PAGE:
Churches simply do not have the budget for that sort of thing anymore, or do they?
Because this topic has proven to be quite interesting I went on to ask via my Facebook account what people had to say regarding , “the role of digital technology in religion?” a few people’s responses were;
BatsiraiMusuka” non-academic personal opinion: Tech is ever-changing and viewed as transient, religion is seen as unwavering or unchanging.
These factors could have some subconscious effect to the acceptance of tech into the church.
A simpler way of looking at it is through the age gap argument.
The church is usually led by the elder generation who might not have quite caught up to tech advances”.
ChiedzaMadziwa “Quicker references with gadgets,keep up with preacher,plus i don’t know where most books are…
It’s just convenient.”
It’s been so interesting to get so many opinions from different people regarding this, but one thing that I concluded was that all the responses pretty much summed up “CONVENIENCE” in this regard.
Here’s an interesting podcast from one of the senior pastors at Impact Leaders Church
Click on this CNN link to read more about what other bloggers are saying about this topic.
By Vince Lehata
Charismatic churches are known for a lot of… charisma.
Some have even labeled the charismatic churches as “moneymaking”, “magic schemes” with opulent pastors.
In defense of the church, some have gone on to say the church’s role is to be a leader in the community when it comes to good moral standing.
Well then its no surprise to see how trend of social media & technology at large has found its way to the alter.
Churches now have Facebook & Twitter accounts, championed by the senior pastors.
Churchgoers also tweet snippets of the message while in church.
The bible can also be downloaded onto mobile devices.
Here is my take on the whole agenda; daily lives of individuals revolve around their mobile devices as it makes them feel in touch with every aspect of their lives.
The world is evolving to be paperless, hence when the bible can be viewed on screen instead of carrying the hard copy, most have chosen the latter.
Your Version is the leading Bible app.
Can I get an App-leluyah to that!!!
To date it has been downloaded for iPhone over a 135* million times, with 809 versions available and 528 languages supported.
Some churches have tailor-made apps for their congregations to access sermons on web TV and to keep updated with relevant content.
G-dcast is a new media production company that creates digital content to advance the Jewish faith system by designing app, video games and interactive user experiences.
Charismatic churches and their followers have been known to be rather colourful in contrast to the more conservative denominational churches.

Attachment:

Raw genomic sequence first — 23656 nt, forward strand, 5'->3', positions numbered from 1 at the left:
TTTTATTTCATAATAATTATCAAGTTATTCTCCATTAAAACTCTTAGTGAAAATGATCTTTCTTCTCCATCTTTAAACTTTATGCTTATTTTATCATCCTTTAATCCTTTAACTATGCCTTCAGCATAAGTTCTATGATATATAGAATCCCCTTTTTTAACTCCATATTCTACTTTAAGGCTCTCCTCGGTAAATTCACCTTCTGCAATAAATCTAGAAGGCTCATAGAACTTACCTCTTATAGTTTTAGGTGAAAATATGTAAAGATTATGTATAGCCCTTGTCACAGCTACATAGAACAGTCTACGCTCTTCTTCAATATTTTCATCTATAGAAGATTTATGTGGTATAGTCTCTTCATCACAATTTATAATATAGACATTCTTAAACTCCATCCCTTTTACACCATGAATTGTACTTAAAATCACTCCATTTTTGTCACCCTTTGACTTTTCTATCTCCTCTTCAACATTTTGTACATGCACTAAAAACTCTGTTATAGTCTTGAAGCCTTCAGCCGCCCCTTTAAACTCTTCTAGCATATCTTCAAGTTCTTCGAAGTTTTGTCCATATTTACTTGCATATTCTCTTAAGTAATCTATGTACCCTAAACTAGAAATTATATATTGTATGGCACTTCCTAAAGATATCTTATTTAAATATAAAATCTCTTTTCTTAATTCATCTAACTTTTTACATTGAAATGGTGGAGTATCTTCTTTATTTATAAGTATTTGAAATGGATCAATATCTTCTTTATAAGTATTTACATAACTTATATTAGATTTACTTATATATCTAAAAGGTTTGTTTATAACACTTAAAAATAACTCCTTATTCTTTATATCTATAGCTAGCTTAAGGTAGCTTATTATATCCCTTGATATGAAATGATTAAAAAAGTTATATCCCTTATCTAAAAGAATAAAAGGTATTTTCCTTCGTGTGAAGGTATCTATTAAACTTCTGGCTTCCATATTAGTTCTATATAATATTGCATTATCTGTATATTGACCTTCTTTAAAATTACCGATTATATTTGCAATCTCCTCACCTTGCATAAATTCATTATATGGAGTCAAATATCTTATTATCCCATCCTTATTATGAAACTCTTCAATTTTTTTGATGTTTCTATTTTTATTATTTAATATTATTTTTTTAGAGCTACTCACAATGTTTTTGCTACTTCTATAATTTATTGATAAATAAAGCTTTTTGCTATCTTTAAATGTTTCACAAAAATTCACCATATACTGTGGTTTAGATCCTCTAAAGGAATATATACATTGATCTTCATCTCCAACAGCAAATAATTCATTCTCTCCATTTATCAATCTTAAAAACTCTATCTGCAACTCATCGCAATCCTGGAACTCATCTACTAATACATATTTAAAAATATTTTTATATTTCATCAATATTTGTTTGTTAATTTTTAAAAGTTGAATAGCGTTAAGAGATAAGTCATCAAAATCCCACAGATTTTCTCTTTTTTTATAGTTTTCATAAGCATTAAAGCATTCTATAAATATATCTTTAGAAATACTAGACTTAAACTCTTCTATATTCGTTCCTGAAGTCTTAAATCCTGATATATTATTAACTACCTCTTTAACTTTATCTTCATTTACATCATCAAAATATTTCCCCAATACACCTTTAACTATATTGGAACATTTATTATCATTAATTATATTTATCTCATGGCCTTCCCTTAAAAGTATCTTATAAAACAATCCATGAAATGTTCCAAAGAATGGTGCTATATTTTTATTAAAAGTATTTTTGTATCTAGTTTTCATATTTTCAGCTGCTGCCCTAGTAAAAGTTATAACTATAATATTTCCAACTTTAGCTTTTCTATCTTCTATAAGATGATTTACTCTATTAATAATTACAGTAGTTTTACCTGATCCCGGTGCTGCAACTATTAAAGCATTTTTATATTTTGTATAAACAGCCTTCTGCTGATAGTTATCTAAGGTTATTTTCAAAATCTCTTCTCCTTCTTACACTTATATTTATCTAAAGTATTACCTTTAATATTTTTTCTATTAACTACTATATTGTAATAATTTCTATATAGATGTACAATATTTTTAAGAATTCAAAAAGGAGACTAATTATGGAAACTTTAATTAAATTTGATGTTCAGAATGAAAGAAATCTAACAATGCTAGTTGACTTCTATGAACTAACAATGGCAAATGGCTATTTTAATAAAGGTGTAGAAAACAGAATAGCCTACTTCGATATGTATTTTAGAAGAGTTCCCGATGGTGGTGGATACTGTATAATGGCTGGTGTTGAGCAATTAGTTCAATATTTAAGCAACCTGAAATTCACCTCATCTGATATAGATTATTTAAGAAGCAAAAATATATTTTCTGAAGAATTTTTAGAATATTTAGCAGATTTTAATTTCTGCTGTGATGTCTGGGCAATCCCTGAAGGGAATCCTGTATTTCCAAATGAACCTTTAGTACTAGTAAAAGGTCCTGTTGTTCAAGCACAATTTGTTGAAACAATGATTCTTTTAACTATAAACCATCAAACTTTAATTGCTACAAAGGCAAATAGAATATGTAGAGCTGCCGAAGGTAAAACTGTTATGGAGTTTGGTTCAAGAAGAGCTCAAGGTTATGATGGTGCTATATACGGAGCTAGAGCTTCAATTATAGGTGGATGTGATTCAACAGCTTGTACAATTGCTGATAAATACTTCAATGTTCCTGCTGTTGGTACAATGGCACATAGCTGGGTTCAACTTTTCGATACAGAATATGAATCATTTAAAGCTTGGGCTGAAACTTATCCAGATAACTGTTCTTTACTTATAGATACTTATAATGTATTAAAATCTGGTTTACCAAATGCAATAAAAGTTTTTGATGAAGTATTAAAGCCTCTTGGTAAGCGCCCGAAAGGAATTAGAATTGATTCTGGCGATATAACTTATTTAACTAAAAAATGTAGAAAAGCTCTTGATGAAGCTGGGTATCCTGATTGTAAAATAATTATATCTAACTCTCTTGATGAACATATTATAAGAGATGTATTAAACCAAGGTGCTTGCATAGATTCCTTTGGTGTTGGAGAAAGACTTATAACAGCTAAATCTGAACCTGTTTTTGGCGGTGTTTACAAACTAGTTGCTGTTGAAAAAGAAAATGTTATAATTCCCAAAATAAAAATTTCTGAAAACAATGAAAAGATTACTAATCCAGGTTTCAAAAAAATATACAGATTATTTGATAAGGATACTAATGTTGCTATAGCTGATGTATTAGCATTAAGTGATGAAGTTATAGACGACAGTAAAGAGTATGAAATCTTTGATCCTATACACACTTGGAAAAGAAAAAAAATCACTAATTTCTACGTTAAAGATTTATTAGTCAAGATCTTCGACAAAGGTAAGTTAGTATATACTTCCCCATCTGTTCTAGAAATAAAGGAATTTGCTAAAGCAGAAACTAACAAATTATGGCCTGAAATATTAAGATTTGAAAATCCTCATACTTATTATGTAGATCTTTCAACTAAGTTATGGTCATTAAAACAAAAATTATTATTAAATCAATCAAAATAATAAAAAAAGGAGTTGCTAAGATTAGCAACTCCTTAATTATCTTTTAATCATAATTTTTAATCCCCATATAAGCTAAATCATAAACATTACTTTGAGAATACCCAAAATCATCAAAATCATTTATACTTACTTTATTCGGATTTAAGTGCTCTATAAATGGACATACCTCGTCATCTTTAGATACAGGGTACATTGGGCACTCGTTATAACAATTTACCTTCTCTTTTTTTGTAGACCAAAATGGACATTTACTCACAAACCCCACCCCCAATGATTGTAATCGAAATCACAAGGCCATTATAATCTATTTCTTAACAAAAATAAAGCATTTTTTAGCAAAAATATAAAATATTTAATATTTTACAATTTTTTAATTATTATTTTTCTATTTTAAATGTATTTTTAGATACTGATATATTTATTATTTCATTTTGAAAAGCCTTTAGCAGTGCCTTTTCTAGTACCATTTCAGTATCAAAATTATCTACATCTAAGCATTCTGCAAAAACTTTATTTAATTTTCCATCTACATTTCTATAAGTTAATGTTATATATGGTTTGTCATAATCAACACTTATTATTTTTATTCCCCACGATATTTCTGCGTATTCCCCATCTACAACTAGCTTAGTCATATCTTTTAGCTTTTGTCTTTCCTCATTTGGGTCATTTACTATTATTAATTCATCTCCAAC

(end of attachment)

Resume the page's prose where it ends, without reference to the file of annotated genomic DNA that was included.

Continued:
I overheard colleagues of mine chatting about how one “charismatic church “ in Sebokeng goes to the extent of having Pocket POS (Pocket Point Of Sales) to get the member to swipe their credit cards for offering.
Apparently even cellphone banking is accepted.
The conservative churches are not so far behind though, selfies are also making their way into the Vatican…nonetheless new media (and technology) are part of society so the church will not escape from the influences that affect the people because church is the its people.
Digital Future of The Bible
By Nomvula Seyama
One of the first ways to deliver written religious messages was engraving of symbols on rocks during ancient times.
Throughout the centuries the discovery of ink and dye made it possible for people to document their messages on scrolls which were made out of papyrus plant.
One of the first ever written books was the bible and they soon became a popular read among people.
Booksellers distributed copies of the bible professionally in the middle ages, which required hours of hand written manuscripts.
However in today’s day and age technology has provided a more convenient ways of accessing any form of content.
All they have to do is go online and download a book on their devices.
The evolution of technology has provided easy access and engagement with content by different people, in different languages and different cultures.
The bible is one of thee most downloaded books of all time.
It is a book that has been translated into different languages.
Digital technology has made it possible for people to access “the book of life” through apps.
Every time we “personalize” these apps, highlighting or sharing favourite scriptures, we influence the improvement of the technology of religious apps.
Many people argue that technology will be responsible for paper written bibles being replaced by e-Bibles.
However, I believe that social media apps have made the bible readily available to people and daily scriptures have encouraged people to read the word.
e-Bibles cannot replace the bible but create opportunity to enhance or amplify our religious expression.